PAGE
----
Originally from Toronto, Canada, Woodbury is the academic director of Global TESOL College Costa Rica , a contributor to radio program This Week in Costa Rica (http://thisweekincostarica.com/), and an independent writer based in Costa Rica.

 

Trails in National Parks will be Demarcated for the Convenience of Tourists

The Costa Rica News (TCRN)- New fares and schedules in Costa Rica´s National Parks will be set according to the degree of difficulty and the type of services offered in their trails for the convenience of tourists.

The Intermediate level has little infrastructure and surveillance, which is ideal for relaxing walks.

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From this Saturday August 24 the National System of Conservation Areas (Sinac) will start a process to classify the trails of national parks in order to help tourists identify which pathway is more suitable for them according to their conditions.

The five categories are: Opportunities (Class 1), Family (Class 2), Intermediate (Class 3), Challenge (Class 4) and Expert (Class 5).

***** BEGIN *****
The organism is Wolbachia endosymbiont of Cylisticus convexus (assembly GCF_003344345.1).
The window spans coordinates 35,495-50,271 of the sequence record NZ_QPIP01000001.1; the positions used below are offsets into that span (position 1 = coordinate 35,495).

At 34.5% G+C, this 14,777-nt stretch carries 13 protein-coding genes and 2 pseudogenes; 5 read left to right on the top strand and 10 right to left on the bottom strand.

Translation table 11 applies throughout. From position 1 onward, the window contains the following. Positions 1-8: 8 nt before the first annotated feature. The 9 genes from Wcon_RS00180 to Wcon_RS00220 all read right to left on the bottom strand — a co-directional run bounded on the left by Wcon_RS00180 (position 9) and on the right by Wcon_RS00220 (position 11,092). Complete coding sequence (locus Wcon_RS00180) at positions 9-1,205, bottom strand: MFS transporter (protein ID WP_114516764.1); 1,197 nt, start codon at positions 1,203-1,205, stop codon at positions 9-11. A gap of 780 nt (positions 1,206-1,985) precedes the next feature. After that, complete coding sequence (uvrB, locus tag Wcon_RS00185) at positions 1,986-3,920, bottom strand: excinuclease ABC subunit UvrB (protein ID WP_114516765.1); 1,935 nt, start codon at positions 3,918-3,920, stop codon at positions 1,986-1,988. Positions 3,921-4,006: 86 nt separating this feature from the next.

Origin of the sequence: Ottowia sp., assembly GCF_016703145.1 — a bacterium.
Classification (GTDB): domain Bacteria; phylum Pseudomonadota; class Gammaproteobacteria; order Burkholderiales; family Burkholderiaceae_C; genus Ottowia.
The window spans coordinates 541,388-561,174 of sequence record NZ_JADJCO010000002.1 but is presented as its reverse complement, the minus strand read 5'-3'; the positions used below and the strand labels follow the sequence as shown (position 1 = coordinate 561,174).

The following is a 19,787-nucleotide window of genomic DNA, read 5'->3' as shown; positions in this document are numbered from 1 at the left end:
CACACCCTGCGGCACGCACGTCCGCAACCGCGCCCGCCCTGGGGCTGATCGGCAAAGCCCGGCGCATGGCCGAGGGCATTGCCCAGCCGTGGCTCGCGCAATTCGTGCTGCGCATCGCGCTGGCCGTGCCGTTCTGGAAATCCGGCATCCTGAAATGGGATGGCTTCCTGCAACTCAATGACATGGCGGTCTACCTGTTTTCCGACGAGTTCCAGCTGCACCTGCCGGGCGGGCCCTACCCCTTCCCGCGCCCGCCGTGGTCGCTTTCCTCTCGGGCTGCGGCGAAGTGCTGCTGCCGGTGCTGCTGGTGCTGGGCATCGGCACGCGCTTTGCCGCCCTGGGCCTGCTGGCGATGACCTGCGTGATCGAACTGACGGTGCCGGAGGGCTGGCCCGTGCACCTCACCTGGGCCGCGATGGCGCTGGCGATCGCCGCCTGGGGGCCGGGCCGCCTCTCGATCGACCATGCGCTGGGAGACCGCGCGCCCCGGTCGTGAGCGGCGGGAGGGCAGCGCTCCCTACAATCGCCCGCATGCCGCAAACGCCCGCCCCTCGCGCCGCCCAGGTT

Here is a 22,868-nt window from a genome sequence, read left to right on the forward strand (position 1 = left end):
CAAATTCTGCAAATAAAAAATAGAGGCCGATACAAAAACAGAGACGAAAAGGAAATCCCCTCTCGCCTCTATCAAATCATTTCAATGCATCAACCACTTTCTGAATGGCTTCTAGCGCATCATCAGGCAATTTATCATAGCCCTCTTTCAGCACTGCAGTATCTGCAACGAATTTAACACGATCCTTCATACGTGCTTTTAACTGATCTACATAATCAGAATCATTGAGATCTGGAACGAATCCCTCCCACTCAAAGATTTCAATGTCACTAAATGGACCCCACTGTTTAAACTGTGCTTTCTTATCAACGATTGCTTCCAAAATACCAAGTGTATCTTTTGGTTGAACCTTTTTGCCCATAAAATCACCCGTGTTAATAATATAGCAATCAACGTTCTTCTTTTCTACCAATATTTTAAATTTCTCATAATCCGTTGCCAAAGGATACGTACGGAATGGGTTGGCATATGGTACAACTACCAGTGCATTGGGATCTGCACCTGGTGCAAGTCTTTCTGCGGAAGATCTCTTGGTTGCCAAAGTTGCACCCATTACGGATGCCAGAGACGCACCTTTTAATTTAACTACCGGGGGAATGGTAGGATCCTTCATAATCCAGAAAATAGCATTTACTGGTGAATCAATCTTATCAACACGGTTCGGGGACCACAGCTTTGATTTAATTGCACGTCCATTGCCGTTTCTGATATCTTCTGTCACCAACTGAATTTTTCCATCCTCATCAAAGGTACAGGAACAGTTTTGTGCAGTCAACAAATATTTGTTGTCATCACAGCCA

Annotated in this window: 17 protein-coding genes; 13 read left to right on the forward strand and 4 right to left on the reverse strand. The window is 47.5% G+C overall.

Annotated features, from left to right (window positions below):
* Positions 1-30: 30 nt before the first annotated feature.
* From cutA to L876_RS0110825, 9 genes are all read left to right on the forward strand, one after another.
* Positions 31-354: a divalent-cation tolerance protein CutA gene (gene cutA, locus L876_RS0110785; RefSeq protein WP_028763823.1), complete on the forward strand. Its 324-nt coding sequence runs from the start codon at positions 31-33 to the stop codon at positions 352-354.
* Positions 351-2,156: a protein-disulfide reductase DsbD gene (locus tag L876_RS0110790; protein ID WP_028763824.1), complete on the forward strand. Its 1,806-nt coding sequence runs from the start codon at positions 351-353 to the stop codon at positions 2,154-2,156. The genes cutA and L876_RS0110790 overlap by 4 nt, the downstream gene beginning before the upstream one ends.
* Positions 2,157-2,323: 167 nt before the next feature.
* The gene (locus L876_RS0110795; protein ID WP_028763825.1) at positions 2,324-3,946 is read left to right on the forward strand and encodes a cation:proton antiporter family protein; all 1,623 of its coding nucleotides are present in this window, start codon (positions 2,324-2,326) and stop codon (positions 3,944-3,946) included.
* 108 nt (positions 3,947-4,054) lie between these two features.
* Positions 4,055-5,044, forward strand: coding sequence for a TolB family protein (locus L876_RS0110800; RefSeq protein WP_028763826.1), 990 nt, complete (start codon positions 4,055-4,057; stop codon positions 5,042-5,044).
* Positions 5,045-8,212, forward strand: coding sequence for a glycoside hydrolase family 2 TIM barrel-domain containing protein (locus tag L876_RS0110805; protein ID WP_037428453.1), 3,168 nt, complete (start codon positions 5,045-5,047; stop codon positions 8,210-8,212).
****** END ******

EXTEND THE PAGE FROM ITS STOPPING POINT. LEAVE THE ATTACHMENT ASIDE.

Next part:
“This initiative will offer ecotouristic innovation in Costa Rica and will make it easier for people around the world to choose the type of trails they want to visit, depending on their interest and the degree of difficulty they want or can go through,” said Energy and Environment Minister.

The criteria for the classification of the trails will be physical, and will include the total distance of the path, topography in terms of steepness, soil building materials, steps, railings, toilets, wáter taps, lighting, climate factors and volcanic gases, among others.

In addition, other travel services will be taken into account, like provision of rain coats, walking sticks, flashlights, tour guides, luggage transport, lodging or camping areas, as well as interpretation and information services.